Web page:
LESSON 3: The Brood Rearing Process
Posted on June 15, 2011
During the spring season, an efficient queen can lay about 1,500 eggs in a twenty-four hour period. Those 1,500 eggs collectively weigh about the same as the queen herself. It’s easy to estimate how rapidly the eggs are forming inside the queen and understand why she has no other responsibilities.
What the Queen Does
- First she puts her head inside a cell to determine that it is empty.
- Second she lowers her abdomen into the cell and stays absolutely still for a few seconds.
- Third she withdraws her abdomen leaving the egg sitting on the bottom of the cell.
Eggs are laid in a well-defined order
- Eggs are deposited in the central portions of the cells on the frame.
- Adjacent cells are filled with pollen and then honey is deposited in the outermost cells of the brood.
Stages of Egg Development
Development time is different for queens, drones & worker bees.
For this lesson, we will focus on the development of worker bees, as they make up most of the hive's population. The below example is the timeline for a worker bee.
- 1st Stage: After three days a small white larva hatches from the deposited egg.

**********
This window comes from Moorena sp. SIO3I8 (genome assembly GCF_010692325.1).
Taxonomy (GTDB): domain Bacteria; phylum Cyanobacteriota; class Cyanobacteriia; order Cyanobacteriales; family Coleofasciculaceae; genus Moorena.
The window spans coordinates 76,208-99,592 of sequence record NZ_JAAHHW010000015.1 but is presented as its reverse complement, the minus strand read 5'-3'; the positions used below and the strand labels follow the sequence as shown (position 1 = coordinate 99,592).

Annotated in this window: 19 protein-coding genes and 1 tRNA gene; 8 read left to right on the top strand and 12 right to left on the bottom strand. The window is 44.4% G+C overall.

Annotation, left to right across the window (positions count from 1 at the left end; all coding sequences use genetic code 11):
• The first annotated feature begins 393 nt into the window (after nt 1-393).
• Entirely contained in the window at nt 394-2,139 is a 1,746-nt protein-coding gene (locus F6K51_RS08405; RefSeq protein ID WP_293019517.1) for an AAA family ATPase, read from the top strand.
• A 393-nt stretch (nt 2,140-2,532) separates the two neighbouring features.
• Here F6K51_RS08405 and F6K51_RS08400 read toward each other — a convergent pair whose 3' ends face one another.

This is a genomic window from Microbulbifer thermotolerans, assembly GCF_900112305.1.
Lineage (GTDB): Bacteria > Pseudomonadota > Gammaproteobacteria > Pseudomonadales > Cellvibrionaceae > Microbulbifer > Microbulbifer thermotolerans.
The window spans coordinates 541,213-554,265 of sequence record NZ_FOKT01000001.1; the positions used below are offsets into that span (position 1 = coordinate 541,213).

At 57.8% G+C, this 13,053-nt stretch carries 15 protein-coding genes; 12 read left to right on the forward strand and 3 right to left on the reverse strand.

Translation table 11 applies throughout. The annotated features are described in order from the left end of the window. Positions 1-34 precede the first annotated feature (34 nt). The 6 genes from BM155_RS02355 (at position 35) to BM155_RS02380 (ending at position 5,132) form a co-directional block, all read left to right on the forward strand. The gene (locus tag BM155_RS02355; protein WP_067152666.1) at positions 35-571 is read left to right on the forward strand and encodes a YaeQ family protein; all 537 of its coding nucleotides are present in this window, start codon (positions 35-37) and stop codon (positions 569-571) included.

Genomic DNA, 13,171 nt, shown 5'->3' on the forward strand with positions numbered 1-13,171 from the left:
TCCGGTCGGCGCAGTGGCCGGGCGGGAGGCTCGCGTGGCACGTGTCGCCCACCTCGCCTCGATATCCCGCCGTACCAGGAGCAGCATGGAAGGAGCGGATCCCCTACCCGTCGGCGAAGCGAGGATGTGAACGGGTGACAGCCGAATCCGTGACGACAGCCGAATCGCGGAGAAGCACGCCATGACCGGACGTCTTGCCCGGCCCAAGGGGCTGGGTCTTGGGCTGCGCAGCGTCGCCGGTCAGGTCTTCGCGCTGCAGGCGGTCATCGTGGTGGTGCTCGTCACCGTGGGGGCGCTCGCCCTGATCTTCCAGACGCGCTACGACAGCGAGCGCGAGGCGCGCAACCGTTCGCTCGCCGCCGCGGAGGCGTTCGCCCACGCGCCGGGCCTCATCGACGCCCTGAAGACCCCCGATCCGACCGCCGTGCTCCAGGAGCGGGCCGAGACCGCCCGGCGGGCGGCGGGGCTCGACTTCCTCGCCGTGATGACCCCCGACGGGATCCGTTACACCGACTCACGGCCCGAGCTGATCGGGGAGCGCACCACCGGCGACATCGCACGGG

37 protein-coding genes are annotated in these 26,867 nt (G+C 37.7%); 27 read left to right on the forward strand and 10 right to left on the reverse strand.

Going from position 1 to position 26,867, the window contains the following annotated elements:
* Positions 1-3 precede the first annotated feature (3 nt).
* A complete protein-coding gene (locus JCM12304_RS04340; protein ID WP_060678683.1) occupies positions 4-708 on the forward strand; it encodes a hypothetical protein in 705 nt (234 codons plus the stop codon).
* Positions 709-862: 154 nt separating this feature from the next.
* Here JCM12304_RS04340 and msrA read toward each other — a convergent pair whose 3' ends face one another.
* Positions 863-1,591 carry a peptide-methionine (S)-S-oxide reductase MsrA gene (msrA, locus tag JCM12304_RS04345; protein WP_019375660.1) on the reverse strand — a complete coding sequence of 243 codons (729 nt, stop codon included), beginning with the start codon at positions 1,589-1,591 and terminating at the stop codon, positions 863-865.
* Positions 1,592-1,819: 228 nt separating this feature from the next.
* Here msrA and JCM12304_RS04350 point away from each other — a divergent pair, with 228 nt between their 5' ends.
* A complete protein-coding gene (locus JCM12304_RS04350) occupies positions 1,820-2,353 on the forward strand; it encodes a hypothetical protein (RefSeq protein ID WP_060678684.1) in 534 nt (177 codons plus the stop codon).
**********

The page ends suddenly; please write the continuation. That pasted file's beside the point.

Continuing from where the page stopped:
- 2nd Stage: Larva stage- in six days after the larva hatches, it will complete its growth. During these six days its weight has increased more than five hundred percent.
- 3rd Stage: Transformation stage- from larva to completed bee. Worker bees build a slender vaulted lid of wax over the cell, and beekeepers call this stage sealed brood. Inside the closed cell, the larva turns into a pupa. This stage takes 12 days, and at the end of the 12th day, the bee breaks the lid or capping and emerges a complete bee. During the larva stage, the worker bees feed the larva.
- Temperature: Worker bees maintain a constant temperature of 95 degrees in the hive for proper brood development. This is achieved by an astonishing process: The workers crowd together by the thousands on top of the cells to insulate them with their collective warmth. In cooler weather, they crowd together and cover the brood cells with their bodies. On warmer days, they scatter and if the heat becomes excessive, they bring in water and cover the combs with a fine film, which they cause to evaporate by fanning it with their wings.
- Total Time: It takes a total of 21 days for a worker bee to fully transform from an egg to a full bee.